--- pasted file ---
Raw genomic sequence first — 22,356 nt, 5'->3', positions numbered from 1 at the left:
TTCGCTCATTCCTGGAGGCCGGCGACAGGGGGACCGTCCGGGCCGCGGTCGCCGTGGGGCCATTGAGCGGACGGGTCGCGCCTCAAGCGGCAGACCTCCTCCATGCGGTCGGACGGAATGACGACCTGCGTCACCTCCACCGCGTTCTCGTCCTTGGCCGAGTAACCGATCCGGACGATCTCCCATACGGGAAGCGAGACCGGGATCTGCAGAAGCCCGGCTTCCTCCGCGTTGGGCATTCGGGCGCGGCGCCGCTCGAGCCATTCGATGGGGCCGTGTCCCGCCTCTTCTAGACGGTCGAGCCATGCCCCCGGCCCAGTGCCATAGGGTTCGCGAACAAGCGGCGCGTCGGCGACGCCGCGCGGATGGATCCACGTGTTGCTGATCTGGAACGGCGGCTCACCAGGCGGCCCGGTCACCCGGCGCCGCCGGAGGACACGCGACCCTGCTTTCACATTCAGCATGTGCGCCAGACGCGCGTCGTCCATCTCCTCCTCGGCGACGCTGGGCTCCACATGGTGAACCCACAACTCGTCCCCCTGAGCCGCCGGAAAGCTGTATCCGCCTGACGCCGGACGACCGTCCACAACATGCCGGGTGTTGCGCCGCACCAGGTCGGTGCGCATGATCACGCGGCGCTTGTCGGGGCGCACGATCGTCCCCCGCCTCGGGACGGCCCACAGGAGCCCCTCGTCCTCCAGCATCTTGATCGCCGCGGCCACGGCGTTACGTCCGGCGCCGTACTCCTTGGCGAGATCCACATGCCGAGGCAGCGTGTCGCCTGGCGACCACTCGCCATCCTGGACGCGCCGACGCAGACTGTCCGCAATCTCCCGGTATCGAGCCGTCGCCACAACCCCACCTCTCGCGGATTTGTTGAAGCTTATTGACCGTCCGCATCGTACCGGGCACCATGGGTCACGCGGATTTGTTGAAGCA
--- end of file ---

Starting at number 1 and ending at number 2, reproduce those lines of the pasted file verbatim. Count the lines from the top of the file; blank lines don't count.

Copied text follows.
Raw genomic sequence first — 22,356 nt, 5'->3', positions numbered from 1 at the left:
TTCGCTCATTCCTGGAGGCCGGCGACAGGGGGACCGTCCGGGCCGCGGTCGCCGTGGGGCCATTGAGCGGACGGGTCGCGCCTCAAGCGGCAGACCTCCTCCATGCGGTCGGACGGAATGACGACCTGCGTCACCTCCACCGCGTTCTCGTCCTTGGCCGAGTAACCGATCCGGACGATCTCCCATACGGGAAGCGAGACCGGGATCTGCAGAAGCCCGGCTTCCTCCGCGTTGGGCATTCGGGCGCGGCGCCGCTCGAGCCATTCGATGGGGCCGTGTCCCGCCTCTTCTAGACGGTCGAGCCATGCCCCCGGCCCAGTGCCATAGGGTTCGCGAACAAGCGGCGCGTCGGCGACGCCGCGCGGATGGATCCACGTGTTGCTGATCTGGAACGGCGGCTCACCAGGCGGCCCGGTCACCCGGCGCCGCCGGAGGACACGCGACCCTGCTTTCACATTCAGCATGTGCGCCAGACGCGCGTCGTCCATCTCCTCCTCGGCGACGCTGGGCTCCACATGGTGAACCCACAACTCGTCCCCCTGAGCCGCCGGAAAGCTGTATCCGCCTGACGCCGGACGACCGTCCACAACATGCCGGGTGTTGCGCCGCACCAGGTCGGTGCGCATGATCACGCGGCGCTTGTCGGGGCGCACGATCGTCCCCCGCCTCGGGACGGCCCACAGGAGCCCCTCGTCCTCCAGCATCTTGATCGCCGCGGCCACGGCGTTACGTCCGGCGCCGTACTCCTTGGCGAGATCCACATGCCGAGGCAGCGTGTCGCCTGGCGACCACTCGCCATCCTGGACGCGCCGACGCAGACTGTCCGCAATCTCCCGGTATCGAGCCGTCGCCACAACCCCACCTCTCGCGGATTTGTTGAAGCTTATTGACCGTCCGCATCGTACCGGGCACCATGGGTCACGCGGATTTGTTGAAGCA